in section 1203, by adding at the end the following new subsection:

(d)

Limitation of liability

A person shall not be held liable under this section if the individual—

(1)

in good faith, engaged in researching the cybersecurity of an Internet-connected device of the class, model, or type provided by a contractor to a department or agency of the United States; and

(2)

acted in compliance with the guidelines required to be issued by the National Protection and Programs Directorate, and adopted by the contractor described in paragraph (1), under section 3(b) of the Internet of Things (IoT) Cybersecurity Improvement Act of 2017.

; and

(B)

in section 1204, by adding at the end the following new subsection:

(d)

Limitation of liability

Subsection (a) shall not apply to a person who—

(1)

in good faith, engaged in researching the cybersecurity of an Internet-connected device of the class, model, or type provided by a contractor to a department or agency of the United States; and

(2)

acted in compliance with the guidelines required to be issued by the National Protection and Programs Directorate, and adopted by the contractor described in paragraph (1), under section 3(b) of the Internet of Things (IoT) Cybersecurity Improvement Act of 2017.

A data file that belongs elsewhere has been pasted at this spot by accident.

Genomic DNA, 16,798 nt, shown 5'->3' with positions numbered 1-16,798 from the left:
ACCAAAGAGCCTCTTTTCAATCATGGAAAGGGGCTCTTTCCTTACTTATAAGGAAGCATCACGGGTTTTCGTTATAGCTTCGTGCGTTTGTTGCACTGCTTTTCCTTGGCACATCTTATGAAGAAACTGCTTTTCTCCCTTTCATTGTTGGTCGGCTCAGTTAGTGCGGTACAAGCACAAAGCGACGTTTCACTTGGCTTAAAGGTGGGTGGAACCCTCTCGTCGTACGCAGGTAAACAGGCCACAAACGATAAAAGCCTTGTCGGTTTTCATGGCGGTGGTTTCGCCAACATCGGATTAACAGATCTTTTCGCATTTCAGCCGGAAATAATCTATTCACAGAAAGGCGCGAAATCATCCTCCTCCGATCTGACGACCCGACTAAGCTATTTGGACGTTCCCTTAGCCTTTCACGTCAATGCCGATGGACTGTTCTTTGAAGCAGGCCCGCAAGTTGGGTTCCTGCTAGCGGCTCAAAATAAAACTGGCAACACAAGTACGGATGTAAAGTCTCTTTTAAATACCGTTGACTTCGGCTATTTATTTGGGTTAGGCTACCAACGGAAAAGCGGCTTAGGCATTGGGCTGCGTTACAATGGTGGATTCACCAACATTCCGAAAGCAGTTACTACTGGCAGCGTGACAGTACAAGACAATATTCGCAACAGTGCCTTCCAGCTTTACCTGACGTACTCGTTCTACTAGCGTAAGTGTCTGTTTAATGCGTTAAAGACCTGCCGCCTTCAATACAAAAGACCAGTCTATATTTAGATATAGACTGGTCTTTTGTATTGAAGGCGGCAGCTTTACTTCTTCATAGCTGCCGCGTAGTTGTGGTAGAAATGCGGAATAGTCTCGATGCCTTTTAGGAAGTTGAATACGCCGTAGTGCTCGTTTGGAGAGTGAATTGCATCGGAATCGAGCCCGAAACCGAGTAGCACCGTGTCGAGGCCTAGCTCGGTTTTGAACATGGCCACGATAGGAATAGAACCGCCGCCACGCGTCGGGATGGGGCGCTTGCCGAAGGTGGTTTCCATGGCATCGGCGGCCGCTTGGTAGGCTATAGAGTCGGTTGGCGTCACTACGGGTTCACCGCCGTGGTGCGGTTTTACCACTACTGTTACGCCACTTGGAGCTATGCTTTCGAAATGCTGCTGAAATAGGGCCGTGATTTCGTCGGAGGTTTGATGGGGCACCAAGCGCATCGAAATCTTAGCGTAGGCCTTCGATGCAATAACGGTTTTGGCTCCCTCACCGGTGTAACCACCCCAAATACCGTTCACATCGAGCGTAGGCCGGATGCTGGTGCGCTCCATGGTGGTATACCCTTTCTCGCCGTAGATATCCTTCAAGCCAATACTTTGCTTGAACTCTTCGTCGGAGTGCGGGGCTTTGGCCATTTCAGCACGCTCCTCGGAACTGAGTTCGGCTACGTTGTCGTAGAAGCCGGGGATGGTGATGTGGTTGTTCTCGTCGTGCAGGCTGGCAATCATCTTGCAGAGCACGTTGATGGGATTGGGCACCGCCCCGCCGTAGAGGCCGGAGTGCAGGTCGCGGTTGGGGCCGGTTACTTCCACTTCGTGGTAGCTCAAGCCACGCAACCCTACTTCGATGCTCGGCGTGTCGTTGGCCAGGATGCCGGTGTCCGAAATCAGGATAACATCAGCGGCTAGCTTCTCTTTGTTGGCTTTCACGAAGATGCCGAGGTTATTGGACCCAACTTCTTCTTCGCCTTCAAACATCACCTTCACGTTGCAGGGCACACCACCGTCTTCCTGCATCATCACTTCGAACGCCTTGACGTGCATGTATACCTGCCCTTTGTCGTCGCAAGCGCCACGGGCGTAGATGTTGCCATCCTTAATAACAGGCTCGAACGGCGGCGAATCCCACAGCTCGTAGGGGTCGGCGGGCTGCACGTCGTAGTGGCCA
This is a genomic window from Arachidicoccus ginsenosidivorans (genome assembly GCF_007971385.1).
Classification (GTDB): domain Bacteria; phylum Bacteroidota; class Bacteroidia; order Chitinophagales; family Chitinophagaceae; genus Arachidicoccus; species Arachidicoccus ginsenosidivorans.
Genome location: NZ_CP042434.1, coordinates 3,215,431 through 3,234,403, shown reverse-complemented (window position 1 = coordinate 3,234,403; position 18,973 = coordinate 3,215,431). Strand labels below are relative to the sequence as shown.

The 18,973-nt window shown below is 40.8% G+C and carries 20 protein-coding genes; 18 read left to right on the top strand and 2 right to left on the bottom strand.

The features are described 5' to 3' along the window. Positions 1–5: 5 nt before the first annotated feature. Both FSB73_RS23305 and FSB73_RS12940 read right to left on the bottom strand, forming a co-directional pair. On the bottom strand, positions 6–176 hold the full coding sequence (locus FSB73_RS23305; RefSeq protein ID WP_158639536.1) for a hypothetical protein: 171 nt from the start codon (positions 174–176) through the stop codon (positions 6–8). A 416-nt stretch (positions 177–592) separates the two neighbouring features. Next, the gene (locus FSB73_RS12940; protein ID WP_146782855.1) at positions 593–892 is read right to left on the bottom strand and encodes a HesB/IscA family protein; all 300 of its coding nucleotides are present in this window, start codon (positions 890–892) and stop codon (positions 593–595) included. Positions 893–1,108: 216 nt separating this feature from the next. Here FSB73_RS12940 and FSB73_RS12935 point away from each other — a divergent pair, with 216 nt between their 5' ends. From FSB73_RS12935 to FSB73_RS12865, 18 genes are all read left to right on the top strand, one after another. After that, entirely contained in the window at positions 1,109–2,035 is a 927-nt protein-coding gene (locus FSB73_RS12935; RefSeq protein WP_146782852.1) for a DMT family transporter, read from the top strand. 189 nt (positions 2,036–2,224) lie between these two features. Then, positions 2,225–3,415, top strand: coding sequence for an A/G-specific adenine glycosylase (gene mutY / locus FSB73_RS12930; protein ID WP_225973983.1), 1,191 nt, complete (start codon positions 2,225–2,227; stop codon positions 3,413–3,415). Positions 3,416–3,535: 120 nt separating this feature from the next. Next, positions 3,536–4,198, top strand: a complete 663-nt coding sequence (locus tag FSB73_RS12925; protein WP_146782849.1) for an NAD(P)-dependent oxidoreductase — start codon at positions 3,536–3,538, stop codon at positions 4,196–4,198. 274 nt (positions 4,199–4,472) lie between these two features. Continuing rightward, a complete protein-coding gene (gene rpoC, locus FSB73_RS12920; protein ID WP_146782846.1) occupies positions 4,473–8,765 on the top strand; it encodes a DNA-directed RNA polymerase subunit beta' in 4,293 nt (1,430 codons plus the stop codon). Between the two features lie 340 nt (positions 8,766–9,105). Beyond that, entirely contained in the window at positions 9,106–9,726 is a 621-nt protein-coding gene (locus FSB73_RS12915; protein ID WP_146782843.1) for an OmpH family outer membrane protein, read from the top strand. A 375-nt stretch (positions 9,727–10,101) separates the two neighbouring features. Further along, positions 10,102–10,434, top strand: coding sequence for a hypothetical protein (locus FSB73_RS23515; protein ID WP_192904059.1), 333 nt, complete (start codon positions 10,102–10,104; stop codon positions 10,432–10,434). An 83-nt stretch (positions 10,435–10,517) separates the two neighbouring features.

.

(d)

Inventory of devices

(1)

In general

Not later than 180 days after the date of the enactment of this Act, the head of each executive agency shall establish and maintain an inventory of Internet-connected devices used by the agency procured under this Act.

(2)

Guidelines

Not later than 30 days after the date of the enactment of this Act, the Director of the Office of Management and Budget, in consultation with the Secretary of Homeland Security, shall issue guidelines for executive agencies to develop and manage the inventories required under paragraph (1), based on the Continuous Diagnostics and Mitigation (CDM) program used by the Department of Homeland Security.

(3)

Device databases

(A)

In general

Not later than 180 days after the date of enactment of this Act, the Director of the Office of Management and Budget shall establish and maintain—

(i)

a publicly accessible database of devices and the respective manufacturers of such devices for which limitations of liability exist under this Act; and

(ii)

a publicly accessible database of devices and the respective manufacturers of such devices about which the government has received formal notification of security support ceasing, as required under section 3(a)(1)(E)(iii).

(B)

Updates

The Director of the Office of Management and Budget shall update the databases established under subparagraph (A) not less frequently than once every 30 days.

4.

Use of best practices in identification and tracking of vulnerabilities for purposes of the national vulnerability database

The Director of NIST shall ensure that NIST establishes, maintains, and uses best practices in the identification and tracking of vulnerabilities for purposes of the National Vulnerability Database of NIST.